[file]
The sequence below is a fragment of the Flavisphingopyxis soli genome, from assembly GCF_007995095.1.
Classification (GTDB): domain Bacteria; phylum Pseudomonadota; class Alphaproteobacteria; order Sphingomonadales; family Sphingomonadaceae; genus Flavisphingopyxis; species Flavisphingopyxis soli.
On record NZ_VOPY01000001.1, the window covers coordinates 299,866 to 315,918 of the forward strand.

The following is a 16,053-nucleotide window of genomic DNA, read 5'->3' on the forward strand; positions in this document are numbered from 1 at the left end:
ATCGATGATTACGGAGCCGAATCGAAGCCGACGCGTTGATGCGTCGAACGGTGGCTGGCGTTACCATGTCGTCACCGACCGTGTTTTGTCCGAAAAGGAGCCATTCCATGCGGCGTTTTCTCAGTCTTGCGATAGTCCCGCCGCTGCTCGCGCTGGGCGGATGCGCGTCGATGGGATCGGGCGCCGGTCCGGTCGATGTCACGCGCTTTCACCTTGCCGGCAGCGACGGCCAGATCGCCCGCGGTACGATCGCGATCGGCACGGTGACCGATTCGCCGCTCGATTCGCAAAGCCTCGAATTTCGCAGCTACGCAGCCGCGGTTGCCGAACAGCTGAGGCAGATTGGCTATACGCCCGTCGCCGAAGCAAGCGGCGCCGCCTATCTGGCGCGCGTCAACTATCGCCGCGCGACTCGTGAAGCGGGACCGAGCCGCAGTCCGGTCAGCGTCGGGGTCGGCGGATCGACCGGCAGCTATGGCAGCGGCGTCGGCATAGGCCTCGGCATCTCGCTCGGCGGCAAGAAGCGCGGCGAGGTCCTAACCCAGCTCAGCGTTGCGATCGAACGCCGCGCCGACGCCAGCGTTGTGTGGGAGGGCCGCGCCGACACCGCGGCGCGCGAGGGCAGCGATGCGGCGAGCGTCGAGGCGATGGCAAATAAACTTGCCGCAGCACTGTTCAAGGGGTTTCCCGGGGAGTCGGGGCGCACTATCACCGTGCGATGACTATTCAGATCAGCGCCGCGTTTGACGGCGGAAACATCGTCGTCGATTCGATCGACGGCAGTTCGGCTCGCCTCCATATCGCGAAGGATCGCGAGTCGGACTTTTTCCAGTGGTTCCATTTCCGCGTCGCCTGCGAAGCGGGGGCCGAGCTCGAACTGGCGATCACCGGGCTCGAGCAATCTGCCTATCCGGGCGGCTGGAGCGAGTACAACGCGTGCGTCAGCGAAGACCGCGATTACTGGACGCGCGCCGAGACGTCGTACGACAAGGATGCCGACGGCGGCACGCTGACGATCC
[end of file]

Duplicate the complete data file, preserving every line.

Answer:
The sequence below is a fragment of the Flavisphingopyxis soli genome, from assembly GCF_007995095.1.
Classification (GTDB): domain Bacteria; phylum Pseudomonadota; class Alphaproteobacteria; order Sphingomonadales; family Sphingomonadaceae; genus Flavisphingopyxis; species Flavisphingopyxis soli.
On record NZ_VOPY01000001.1, the window covers coordinates 299,866 to 315,918 of the forward strand.

The following is a 16,053-nucleotide window of genomic DNA, read 5'->3' on the forward strand; positions in this document are numbered from 1 at the left end:
ATCGATGATTACGGAGCCGAATCGAAGCCGACGCGTTGATGCGTCGAACGGTGGCTGGCGTTACCATGTCGTCACCGACCGTGTTTTGTCCGAAAAGGAGCCATTCCATGCGGCGTTTTCTCAGTCTTGCGATAGTCCCGCCGCTGCTCGCGCTGGGCGGATGCGCGTCGATGGGATCGGGCGCCGGTCCGGTCGATGTCACGCGCTTTCACCTTGCCGGCAGCGACGGCCAGATCGCCCGCGGTACGATCGCGATCGGCACGGTGACCGATTCGCCGCTCGATTCGCAAAGCCTCGAATTTCGCAGCTACGCAGCCGCGGTTGCCGAACAGCTGAGGCAGATTGGCTATACGCCCGTCGCCGAAGCAAGCGGCGCCGCCTATCTGGCGCGCGTCAACTATCGCCGCGCGACTCGTGAAGCGGGACCGAGCCGCAGTCCGGTCAGCGTCGGGGTCGGCGGATCGACCGGCAGCTATGGCAGCGGCGTCGGCATAGGCCTCGGCATCTCGCTCGGCGGCAAGAAGCGCGGCGAGGTCCTAACCCAGCTCAGCGTTGCGATCGAACGCCGCGCCGACGCCAGCGTTGTGTGGGAGGGCCGCGCCGACACCGCGGCGCGCGAGGGCAGCGATGCGGCGAGCGTCGAGGCGATGGCAAATAAACTTGCCGCAGCACTGTTCAAGGGGTTTCCCGGGGAGTCGGGGCGCACTATCACCGTGCGATGACTATTCAGATCAGCGCCGCGTTTGACGGCGGAAACATCGTCGTCGATTCGATCGACGGCAGTTCGGCTCGCCTCCATATCGCGAAGGATCGCGAGTCGGACTTTTTCCAGTGGTTCCATTTCCGCGTCGCCTGCGAAGCGGGGGCCGAGCTCGAACTGGCGATCACCGGGCTCGAGCAATCTGCCTATCCGGGCGGCTGGAGCGAGTACAACGCGTGCGTCAGCGAAGACCGCGATTACTGGACGCGCGCCGAGACGTCGTACGACAAGGATGCCGACGGCGGCACGCTGACGATCC